Being the wife of a cop certainly comes with its challenges. Last-minute overtime has left us reeling and scrambling for a sitter more than once, and dinners as a family -- I do not know that of which you speak.
But lately I've noticed a new phenomenon. That of the "Daddy Cop".
Don't get me wrong - my husband is an excellent father. Because of our unique arrangement, he spends most days with the kids (or I should say he did, before Nick started school this past fall - now its just him and Will). He's the one who knows all the other Mommies at preschool because he's the one who takes Will. He's the one who volunteers for kindergarten field trips and to make a special presentation (in uniform) about when a five-year-old should and should not call 9-1-1.
He also has in his nature a certain "cop-ness", and I've seen that extending to our boys lately as well.
I mean, it was nice, for awhile, to threaten naughty kids with the prospect of being put in the back of a squad car. But they quickly realized that was for "Real bad guys, Mommy," and that threat has since been retired.
But my hubby always always has crap in his pockets, including a small pocket knife that more often than not is used to cut straws shorter in restaurants. (His theory is that if its shorter, they actually have to pick up the cup and hold it lower instead of bending the straw which he claims leads to more spills. When its me alone with them I'm not quite so "quirky", but if the man wants to cut a straw with this as his reasoning, I say have at 'er.) Every night when he comes home from work, he empties his pockets onto the kitchen counter.
This peeves me to no end.
I've countless times tried to establish a basket or a dish as a home for the detritus only to find a basket or dish empty along side a pile of receipts, pens, gum wrappers and the pocket knife.
I call "Uncle".
Instead, once a week or whenever I get sick of looking at it, anything in the unclaimed pile of crap gets thrown away. (Yes honey, I really haven't "seen that receipt around somewhere...")
One day, however, The Hubster was outside doing some manly chore with the boys "helping". After half an hour in the chill November air, he had 20 tiny frozen fingers and two runny noses, so he sent the boys in to play.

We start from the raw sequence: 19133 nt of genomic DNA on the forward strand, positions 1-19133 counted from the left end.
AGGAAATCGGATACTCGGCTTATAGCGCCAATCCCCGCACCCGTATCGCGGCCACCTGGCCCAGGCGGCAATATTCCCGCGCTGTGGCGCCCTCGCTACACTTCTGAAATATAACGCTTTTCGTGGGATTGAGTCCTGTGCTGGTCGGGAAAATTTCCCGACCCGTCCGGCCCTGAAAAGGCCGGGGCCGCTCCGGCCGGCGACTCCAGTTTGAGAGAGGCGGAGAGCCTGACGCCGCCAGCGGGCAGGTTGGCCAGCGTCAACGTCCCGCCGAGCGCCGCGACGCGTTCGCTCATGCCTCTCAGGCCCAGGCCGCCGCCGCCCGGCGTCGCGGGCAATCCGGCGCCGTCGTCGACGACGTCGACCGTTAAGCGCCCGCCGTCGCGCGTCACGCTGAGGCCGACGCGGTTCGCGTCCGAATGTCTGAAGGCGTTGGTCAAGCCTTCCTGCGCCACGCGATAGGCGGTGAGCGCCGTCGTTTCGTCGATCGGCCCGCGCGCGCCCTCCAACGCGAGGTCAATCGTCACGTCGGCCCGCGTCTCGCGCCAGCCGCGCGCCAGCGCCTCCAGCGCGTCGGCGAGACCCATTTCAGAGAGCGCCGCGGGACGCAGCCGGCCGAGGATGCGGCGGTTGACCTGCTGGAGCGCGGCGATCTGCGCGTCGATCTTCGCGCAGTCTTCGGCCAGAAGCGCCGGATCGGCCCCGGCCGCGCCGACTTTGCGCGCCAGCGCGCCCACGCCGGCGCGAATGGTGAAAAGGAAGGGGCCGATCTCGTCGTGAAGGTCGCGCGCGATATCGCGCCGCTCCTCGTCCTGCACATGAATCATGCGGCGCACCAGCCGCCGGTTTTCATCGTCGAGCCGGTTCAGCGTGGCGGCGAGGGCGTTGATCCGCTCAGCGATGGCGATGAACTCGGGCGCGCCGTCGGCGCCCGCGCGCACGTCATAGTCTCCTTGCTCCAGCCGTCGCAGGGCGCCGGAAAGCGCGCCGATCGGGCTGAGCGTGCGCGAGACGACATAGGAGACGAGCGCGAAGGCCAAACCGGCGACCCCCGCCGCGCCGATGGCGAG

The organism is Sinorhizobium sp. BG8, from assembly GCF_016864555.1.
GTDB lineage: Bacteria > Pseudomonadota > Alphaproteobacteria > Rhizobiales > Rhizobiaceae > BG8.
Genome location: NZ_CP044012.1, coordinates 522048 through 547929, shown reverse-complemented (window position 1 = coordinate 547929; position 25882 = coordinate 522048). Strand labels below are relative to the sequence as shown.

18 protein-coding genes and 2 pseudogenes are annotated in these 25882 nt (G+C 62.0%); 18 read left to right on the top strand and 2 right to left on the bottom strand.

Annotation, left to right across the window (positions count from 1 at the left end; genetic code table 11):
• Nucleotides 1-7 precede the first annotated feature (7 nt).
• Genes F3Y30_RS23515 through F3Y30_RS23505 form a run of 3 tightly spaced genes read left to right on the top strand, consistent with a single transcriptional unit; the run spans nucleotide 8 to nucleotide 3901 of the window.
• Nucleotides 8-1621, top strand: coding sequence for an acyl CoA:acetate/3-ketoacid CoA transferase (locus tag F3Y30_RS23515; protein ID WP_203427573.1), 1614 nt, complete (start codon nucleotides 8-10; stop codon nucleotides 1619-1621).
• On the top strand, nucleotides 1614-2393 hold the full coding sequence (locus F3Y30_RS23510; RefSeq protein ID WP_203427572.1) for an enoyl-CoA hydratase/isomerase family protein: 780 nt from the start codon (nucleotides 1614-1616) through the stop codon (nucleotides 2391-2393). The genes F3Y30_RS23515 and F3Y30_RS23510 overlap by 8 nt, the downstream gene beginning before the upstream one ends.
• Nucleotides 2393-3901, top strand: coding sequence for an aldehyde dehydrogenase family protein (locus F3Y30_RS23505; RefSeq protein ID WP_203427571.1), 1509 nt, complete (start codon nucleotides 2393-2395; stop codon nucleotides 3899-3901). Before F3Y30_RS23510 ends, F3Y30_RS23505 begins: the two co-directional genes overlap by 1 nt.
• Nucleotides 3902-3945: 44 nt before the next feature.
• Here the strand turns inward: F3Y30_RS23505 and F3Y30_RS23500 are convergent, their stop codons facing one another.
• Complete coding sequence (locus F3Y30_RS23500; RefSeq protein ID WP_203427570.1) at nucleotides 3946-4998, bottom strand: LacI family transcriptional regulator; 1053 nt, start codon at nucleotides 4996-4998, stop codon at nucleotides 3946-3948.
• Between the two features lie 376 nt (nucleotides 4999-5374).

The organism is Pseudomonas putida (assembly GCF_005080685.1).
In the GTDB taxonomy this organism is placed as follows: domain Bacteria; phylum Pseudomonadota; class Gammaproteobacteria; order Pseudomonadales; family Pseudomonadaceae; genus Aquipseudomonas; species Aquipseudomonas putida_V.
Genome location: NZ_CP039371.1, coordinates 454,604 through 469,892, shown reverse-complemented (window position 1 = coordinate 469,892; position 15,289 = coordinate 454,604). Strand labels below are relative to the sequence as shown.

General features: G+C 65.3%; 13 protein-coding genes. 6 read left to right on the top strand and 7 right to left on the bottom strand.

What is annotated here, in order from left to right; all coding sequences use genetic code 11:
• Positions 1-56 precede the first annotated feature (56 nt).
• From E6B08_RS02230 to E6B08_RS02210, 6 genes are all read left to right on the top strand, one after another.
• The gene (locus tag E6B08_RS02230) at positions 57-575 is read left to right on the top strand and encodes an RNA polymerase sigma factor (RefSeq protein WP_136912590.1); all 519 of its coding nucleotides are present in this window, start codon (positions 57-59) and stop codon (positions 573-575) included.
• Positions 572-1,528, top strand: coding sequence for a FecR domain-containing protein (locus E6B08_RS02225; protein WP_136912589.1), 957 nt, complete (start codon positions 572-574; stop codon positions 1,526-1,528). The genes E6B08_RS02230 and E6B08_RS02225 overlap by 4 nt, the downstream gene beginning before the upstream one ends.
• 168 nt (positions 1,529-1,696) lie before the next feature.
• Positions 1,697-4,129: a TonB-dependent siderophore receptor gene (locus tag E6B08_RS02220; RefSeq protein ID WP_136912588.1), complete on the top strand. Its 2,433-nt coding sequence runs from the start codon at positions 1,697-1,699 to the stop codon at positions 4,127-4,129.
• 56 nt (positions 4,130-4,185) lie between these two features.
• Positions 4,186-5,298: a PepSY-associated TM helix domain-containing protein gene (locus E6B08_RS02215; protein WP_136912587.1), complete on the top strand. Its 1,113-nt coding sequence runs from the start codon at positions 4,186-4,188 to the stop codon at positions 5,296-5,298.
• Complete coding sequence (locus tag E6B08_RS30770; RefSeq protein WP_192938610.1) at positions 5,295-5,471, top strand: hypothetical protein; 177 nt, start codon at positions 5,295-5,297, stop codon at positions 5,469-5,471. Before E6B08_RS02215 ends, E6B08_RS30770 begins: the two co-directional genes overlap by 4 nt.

Here is, again, where I'll point out that I don't do things this way. Being alone with two small boys is -- literally -- being double-teamed. There are brains up in them heads and any kid worth their salt can think up all kinds of crazy ways to hurt themselves in no time flat. And my kids have.
Hardwood floors? We'll take the pillow cases off our pillows and see how far down the hallway we can slide!
Stairs? We'll take that empty box and play "sledding"!
Bunk beds? Haven't you ever played "Spiderman"?
So leaving them unattended with free reign of the house was not exactly The Hubster's best idea yet.
When he finally came in from outside, he sees, over the heads of boys who are giggling and hiding whatever it was that they'd been into, that there has been a kitchen chair slid across the room and pushed up against the counter. Thinking this wasn't exactly new, he headed over to return the chair to its proper place at the table.
And there it was...amongst the crumpled hair cut coupons and ATM receipts...his pocket knife. With the blade open.
He immediately called both boys into the kitchen.
"Who touched Daddy's pocket knife?"
"I know someone pulled over this chair and touched Daddy's pocket knife. That's a no-no."
Silent sideways glances.
"You could really get hurt! This knife is sharp and it could make you bleed!"
Eyes go big in what appears to be surprise. Neither kid says a word.
"I want you to tell Daddy RIGHT NOW who touched this knife!"
A chorus of "not me!"s.
"William? Did you do this? You know you shouldn't touch knives!"
Will shakes his head.
"Nicholas? Was it you?"
Another head shaking.
"SOMEONE touched this knife - OPENED this knife. Don't lie to me now!"
Lips begin to tremble.
"Nick - was it Will? Just tell Daddy."
"Will? Did your brother do this?"
Tears form and threaten to overflow...
"Saying nothing is as good as lying you know!"
And then, as if he hadn't gone far enough with a three- and a five-year-old, he says,
"You know, Daddy could send this to work and they'd dust it for prints. They could tell me who it was and then that person would have touched Daddy's knife and lied about it!"
Tears flow freely as the result of the interrogation. Nick, mouth wide open because he's crying and no sound has come out yet, points at his brother. Will cries, yelling, "I SORRY DADDY! I SORRY DADDY!"
My kids are going to need so much therapy...